Quartz tourmaline caclite chalcopyrite
Virtual Museum ID: 19-DE17
Quartz is the second most abundant mineral on Earth, present in many different types of rocks. Although usually clear or milky white in colour, quartz is found in a variety of colours due to impurities in the crystal structure. Pure quartz consists of silicon and oxygen only, but atoms of other elements often make their way into the quartz crystal structure, colouring the crystals. Some varieties of quartz, like purple amethyst and yellow citrine, are considered to be semi-precious gemstones and have been used since ancient times to make jewellery and decorative objects. Well-formed (euhedral) crystals of quartz have a hexagonal cross section and are highly collectible.
Tourmaline is a boron silicate mineral with a complex chemical formula, sometimes with aluminum, iron, magnesium, manganese, lithium, and many other elements. Tourmaline is very often black, and some common types of tourmaline are schorl (usually dark brown to black), dravite (yellow to black, depending on composition), and the elbaite varieties in many colours. A special type of tourmaline called "watermelon" tourmaline shows a gradation of colours from green to pink, like a cut watermelon. Well-formed crystals of tourmaline are also considered a semi-precious gemstone.
Calcite, a form of calcium carbonate, is a very common mineral found in many different geological settings. It is usually white, clear or very pale pink or yellow. It can look very similar to quartz but is easy to distinguish because it fizzes when it reacts with dilute hydrochloric acid. Calcite often occurs in veins or as fracture coatings or filling void spaces. Where crystals have enough time and space to fully form, calcite has a distinct rhombic shape. Calcite is the main mineral in limestone, marble and chalk, and is widely used in construction, agriculture and pharmaceutical industries.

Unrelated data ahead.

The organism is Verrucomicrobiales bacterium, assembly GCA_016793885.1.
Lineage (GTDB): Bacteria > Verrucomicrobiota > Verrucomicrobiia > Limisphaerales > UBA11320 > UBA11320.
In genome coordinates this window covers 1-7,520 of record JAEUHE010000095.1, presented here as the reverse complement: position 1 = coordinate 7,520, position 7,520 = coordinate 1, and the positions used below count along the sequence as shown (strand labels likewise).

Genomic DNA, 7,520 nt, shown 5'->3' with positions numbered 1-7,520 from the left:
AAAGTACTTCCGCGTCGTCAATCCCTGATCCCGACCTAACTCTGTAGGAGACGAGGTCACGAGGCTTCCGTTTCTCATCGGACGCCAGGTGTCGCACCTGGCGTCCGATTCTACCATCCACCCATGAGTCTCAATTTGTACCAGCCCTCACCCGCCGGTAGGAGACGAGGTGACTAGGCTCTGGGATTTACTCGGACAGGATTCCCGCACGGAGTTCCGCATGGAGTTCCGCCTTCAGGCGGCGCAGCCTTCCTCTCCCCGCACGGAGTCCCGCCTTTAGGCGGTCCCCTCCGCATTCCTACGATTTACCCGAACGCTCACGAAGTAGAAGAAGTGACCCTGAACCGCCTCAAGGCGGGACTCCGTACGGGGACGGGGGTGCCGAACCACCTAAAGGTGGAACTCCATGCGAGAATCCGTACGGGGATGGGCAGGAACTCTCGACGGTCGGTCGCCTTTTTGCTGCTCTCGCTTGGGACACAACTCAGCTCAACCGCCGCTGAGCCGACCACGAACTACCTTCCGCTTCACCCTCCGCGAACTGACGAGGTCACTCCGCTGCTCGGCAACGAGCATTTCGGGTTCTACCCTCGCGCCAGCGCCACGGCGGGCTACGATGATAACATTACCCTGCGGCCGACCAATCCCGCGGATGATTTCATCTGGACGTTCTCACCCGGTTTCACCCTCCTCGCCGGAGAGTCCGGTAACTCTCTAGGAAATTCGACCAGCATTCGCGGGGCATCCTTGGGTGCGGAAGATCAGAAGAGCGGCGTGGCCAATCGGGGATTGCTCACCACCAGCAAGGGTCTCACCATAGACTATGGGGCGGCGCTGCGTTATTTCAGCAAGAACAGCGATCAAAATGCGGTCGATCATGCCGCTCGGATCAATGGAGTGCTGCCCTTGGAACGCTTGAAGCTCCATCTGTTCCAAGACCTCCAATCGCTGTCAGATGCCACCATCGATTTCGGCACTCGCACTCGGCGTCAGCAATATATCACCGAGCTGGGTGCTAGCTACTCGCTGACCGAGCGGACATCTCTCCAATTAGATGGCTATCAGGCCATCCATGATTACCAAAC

Chalcopyrite is an important copper ore mineral found in many different types of copper deposit. It is sometimes mistaken for Gold because of its bright yellow colour; however, it is harder, more common, and chalcopyrite commonly occurs with other copper sulphide minerals such as bornite and weathers to malachite and azurite.
The information listed below relates to the current holding location or collection that the sample is from, and whether the item is viewable at that location or is part of a private collection. Coordinates are given as guides, and we remind you that collecting specimens from these locations is not allowed. Caution is advised visiting such sites and Below BC assumes no responsibility for any injuries or trespassing charges that may occur as a result of the viewer entering these sites.
Original Collection:Dan Ethier (DE)
Virtual Museum ID:19-DE17
Date Added to VM:2019-08-18
Sample Origin:New Hazelton, B.C.
Specific Site:Happy Jack
Datum:09 (NAD 83)
Primary Features:Quartz tourmaline caclite chalcopyrite
Primary Mineral Formula:SiO2 · (Ca,K,Na, ▢)(Al,Fe,Li,Mg,Mn)3(Al,Cr, Fe,V)6 (BO3)3(Si,Al,B)6O18(OH,F)4
Primary Category:oxide silicate carbonate sulphide
Advanced Geological Information
The following section provides geological data relating to the specimen or the site it was collected from, when available. Information has been obtained from various sources including private and government datasets but may not be up to date. Any geological time periods or ages listed often relate to the primary geology of the area, and may not be the actual date of an event such as mineral formation.
Geological Formation:Bulkley Plutonic Suite
Geological Period:Late Cretaceous